Saturday, August 05, 2006

Resistance is not Futile

I received a very thoughtful response to my posting about Frank Pallone, pointing out, among other things, that Pallone's overall record in Congress is an excellent one, from a progressive standpoint. I wholeheartedly agree.

What has troubled me for years, watching Harry Reid, Nancy Pelosi, and other Democratic leaders in Washington, is that I don't think they are aware of the largeness of what is happening in America and around the world, and I don't think they have a historical sense of what's called for during times of power over-reach like we're witnessing from the rightwingers in power and the corporations they serve.

Democratic leaders don't appear to understand how powerful the political leadership of history's great social justice heroes (I usually cite the triumvirate of Jesus, Gandhi and Martin Luther King Jr.) was, and they don't appear to have studied those examples of non-violent, and yet also not passive, resistance.

For example, I have been urging Harry Reid and Nancy Pelosi for several years to lead a walk-out of the Democrats in Congress, and establish a second Congress outside the Capitol. I think that's the kind of boldness and refusal to cooperate in a sham system that is needed to wake up the citizenry, and they could use the freedom of their new platform to shed light - unhindered by Republican stonewalling -on all the disasters of the recent past and none-too-distant future, and, moreover, to give the public a chance to actually see what some of the alternatives for our future really are.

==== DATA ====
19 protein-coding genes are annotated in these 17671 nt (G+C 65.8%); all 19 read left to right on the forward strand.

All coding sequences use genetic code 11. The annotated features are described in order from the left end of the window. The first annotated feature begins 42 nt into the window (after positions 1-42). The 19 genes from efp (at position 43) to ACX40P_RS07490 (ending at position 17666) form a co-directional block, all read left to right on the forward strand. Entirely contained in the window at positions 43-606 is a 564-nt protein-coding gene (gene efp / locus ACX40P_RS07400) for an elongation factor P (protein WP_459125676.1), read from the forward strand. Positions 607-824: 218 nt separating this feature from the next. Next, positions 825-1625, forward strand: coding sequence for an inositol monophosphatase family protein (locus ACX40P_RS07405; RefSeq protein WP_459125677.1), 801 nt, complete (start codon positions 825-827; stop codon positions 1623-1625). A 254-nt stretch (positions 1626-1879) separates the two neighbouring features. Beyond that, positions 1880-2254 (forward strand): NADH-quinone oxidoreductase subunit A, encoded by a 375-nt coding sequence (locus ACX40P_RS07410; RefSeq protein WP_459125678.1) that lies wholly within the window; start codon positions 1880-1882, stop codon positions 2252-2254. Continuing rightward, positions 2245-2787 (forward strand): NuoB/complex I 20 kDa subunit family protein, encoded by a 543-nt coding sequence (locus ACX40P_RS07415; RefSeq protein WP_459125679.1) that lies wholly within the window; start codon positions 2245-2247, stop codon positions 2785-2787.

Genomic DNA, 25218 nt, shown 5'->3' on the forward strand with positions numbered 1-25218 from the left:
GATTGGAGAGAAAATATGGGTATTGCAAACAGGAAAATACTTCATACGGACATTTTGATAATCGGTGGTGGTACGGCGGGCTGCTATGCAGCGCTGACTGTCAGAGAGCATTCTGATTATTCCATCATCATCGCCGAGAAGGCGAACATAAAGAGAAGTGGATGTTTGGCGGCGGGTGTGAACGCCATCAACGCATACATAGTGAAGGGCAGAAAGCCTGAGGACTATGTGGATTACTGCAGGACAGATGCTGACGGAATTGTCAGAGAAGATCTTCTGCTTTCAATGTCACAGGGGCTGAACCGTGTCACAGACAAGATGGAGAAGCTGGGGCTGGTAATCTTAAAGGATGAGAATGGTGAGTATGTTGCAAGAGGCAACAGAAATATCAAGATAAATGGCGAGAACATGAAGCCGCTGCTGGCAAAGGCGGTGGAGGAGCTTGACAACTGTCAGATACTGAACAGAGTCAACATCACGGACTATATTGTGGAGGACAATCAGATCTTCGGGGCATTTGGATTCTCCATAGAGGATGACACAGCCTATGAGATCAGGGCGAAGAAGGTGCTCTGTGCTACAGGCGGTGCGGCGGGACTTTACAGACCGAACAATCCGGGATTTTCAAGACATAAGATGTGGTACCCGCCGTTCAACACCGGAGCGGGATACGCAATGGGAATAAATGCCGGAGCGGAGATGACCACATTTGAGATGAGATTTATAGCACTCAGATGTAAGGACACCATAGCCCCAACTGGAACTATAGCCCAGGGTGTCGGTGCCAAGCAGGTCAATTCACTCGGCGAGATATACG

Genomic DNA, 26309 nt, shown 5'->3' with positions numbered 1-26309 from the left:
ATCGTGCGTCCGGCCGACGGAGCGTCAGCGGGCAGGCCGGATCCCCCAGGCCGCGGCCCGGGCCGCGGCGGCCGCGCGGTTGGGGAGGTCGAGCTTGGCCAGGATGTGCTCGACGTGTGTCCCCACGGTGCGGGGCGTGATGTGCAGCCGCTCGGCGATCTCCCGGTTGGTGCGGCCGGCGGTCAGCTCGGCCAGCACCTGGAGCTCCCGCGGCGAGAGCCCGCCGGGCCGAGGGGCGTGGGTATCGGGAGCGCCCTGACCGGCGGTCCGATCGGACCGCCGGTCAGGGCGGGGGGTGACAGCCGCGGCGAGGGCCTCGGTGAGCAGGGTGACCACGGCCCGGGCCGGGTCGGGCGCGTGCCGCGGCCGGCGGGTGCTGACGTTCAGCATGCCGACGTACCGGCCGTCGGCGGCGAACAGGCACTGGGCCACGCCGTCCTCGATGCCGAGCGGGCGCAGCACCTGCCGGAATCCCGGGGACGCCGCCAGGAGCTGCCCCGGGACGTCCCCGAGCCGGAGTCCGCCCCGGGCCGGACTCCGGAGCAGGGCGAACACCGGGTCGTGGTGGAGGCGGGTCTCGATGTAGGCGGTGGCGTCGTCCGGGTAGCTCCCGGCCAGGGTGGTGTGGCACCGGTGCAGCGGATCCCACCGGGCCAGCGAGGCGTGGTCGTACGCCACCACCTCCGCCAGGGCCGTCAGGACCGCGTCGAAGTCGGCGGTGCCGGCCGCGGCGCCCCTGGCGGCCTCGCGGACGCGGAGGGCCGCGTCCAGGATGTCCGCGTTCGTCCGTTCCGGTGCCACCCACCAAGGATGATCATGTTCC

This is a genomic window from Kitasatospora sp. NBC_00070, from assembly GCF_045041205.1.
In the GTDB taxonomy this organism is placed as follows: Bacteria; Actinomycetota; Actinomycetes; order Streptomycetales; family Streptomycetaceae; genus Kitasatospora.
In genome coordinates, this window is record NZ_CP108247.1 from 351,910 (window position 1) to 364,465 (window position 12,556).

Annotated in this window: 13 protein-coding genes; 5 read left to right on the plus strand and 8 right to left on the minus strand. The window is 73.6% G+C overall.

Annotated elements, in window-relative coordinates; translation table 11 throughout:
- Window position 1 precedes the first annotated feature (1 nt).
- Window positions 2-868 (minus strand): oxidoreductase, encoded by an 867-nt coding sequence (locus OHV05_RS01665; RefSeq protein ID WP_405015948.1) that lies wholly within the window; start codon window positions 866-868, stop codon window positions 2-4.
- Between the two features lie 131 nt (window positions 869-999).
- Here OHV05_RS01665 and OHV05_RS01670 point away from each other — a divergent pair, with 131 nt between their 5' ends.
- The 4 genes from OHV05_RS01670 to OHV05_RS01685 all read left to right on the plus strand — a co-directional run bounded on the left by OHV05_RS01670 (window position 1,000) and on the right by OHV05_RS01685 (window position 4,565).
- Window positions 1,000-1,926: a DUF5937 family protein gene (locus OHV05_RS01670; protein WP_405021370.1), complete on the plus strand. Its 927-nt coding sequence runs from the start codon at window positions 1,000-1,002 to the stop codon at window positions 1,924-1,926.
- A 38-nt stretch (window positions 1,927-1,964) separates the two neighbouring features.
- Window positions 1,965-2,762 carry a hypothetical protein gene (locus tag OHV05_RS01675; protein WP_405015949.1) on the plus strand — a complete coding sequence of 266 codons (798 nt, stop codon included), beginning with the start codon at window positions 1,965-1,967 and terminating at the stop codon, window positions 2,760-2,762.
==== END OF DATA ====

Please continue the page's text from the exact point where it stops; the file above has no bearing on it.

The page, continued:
Instead, Democrats matched Republican contempt for John Conyers' investigative hearings with their own apathy. The controlling party relegated the hearings to a basement room, and only a handful of Democratic representatives even bothered to attend. The Democrats appear, to me at least, to continually to move their own positions perceptibly rightward, in the mistaken belief that the electorate really wants the abuse being dished out.

Maybe the electorate does; it's so hard to tell what people think, and what they would think if they had access to hard facts and reasoned opinions, and if there were any leadership to reinforce the idea that facts, reason, and informed debate are vital parts of true democracies and meaningful human life within communities large and small.

But most of the Democrats continue to support the same narrowminded mass media outlets that refuse to allow for anything more complex than a 10-second soundbite and anything more dissenting than different versions of "stay the course." They continue to undermine independent media sources, when they, the leaders, should be boycotting major media outlets, refusing to participate in the oversimplification, and doing all they can to increase the visibility and reach of alternative media.

I should point out that

a) I take the monopoly of the mass media very personally, because I can't break into it (if I had Thomas Friedmans's column for my pacifist writings, I'd probably be much more supportive of the status quo too) and

b) it's difficult for me to properly evaluate some of these things. I can't watch mainstream media regularly, because the commercials and the limited perspectives and the narrow range of information made available are too much of a timewaster.

For me, that's what it all comes down to: trying to make the best use of rapidly running out time.


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